“We are very excited about this next step in our path towards racial diversity,” said Thalia Smith, Audit & Assurance partner. “In order to address the disparity, conscious, and deliberate effort must be taken. We know that unless we tackle the underlying problems, the best of intentions will not get the profession to where it needs to be or position youth of color to be part of the next generation of business leaders. Deloitte is uniquely positioned and will be a leader in addressing this complex and transformative issue facing the profession.”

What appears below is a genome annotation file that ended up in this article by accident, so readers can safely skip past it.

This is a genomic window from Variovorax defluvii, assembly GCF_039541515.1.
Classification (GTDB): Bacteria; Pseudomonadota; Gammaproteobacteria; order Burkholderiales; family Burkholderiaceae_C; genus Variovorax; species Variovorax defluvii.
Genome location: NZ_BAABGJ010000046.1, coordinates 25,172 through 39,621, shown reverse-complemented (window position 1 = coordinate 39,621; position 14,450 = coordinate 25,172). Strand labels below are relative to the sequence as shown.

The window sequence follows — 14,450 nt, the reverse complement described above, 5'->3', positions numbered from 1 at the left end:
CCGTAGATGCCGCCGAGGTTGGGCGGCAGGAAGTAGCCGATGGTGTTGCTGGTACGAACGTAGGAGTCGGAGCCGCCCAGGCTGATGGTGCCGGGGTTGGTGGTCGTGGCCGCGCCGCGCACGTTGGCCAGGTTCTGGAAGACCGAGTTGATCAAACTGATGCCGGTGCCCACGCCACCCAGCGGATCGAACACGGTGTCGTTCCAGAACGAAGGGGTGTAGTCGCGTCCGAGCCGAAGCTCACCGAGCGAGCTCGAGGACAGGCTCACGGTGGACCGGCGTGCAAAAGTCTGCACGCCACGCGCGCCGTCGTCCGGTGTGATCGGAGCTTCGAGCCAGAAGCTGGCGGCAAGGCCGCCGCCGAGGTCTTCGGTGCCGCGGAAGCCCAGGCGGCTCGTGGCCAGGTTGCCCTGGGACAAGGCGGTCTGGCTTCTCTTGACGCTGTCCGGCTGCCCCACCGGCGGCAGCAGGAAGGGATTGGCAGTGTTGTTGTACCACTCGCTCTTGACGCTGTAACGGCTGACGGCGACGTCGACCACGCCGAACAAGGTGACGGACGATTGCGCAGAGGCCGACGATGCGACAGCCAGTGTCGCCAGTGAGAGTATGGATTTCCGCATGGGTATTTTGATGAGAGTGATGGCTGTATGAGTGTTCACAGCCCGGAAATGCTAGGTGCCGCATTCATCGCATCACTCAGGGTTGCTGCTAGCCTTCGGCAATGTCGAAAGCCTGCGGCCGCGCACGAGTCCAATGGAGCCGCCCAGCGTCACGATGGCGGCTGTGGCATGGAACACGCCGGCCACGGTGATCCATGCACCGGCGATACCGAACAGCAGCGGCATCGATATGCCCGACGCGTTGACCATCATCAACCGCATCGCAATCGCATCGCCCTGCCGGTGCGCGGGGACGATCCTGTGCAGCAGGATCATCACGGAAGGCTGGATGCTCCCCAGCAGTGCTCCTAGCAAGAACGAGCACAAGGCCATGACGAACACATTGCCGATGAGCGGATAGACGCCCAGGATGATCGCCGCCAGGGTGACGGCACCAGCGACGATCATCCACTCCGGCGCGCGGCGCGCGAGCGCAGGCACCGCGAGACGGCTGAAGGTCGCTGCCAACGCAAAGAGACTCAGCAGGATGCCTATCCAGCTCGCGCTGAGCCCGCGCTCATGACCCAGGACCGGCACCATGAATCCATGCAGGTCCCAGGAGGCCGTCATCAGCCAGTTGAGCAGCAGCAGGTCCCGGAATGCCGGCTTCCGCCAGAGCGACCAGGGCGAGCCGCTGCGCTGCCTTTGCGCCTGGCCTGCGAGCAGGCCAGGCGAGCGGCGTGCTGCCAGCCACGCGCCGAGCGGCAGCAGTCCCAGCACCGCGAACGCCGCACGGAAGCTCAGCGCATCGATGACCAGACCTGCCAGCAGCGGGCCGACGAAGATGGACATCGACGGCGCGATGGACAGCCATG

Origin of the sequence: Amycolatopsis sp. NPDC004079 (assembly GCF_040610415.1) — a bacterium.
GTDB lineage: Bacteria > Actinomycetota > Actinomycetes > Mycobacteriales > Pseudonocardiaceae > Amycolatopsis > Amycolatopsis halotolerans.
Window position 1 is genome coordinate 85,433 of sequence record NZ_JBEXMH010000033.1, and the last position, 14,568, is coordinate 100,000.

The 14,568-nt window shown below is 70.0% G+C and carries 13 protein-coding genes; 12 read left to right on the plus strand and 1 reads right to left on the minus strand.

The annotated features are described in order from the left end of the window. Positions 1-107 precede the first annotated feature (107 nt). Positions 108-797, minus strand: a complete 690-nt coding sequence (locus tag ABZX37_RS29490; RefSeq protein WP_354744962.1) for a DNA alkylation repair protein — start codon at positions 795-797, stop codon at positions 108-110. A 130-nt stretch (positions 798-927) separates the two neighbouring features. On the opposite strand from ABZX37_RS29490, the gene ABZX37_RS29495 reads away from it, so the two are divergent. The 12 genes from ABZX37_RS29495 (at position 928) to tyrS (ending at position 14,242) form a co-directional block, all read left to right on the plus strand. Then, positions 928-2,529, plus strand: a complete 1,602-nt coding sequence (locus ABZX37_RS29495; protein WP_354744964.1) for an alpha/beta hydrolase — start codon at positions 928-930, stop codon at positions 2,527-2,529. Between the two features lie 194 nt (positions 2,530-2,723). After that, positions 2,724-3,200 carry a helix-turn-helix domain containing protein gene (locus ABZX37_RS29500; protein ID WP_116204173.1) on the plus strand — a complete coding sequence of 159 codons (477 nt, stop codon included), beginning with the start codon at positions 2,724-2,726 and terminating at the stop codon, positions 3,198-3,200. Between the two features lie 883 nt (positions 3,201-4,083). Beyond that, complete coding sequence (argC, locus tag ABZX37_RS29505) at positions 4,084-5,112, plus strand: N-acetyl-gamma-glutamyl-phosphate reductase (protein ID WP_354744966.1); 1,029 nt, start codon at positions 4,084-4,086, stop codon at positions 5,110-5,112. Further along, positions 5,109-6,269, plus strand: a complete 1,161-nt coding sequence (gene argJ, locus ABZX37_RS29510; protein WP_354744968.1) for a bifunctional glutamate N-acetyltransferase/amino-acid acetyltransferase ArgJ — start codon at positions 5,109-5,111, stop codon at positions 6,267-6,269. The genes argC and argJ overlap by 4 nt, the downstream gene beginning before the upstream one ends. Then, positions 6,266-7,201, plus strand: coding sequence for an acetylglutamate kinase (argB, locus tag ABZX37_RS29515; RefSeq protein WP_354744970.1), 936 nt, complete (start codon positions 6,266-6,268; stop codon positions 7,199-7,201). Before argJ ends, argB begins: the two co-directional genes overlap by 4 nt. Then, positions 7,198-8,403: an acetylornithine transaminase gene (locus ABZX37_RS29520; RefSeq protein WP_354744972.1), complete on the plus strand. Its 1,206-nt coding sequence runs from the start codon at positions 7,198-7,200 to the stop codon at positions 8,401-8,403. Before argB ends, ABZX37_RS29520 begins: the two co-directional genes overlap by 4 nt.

Included in Deloitte’s $75 million commitment is the Deloitte Foundation Accounting Scholars program. Over the next six years, Deloitte and the Deloitte Foundation expect to fund $30 million in scholarships to students pursuing a fifth-year master’s program in accounting from an accredited college/university program in the United States, in an effort to increase representation of racially and ethnically diverse students in these programs. Scholarships from the Deloitte Foundation will cover 100 percent of tuition at participating universities with a mutual desire to increase diversity in master’s programs, and, in turn, the accounting profession. Applications for the 2022 school year will be collected in the fall of 2021 by participating universities with scholarships granted in late 2021.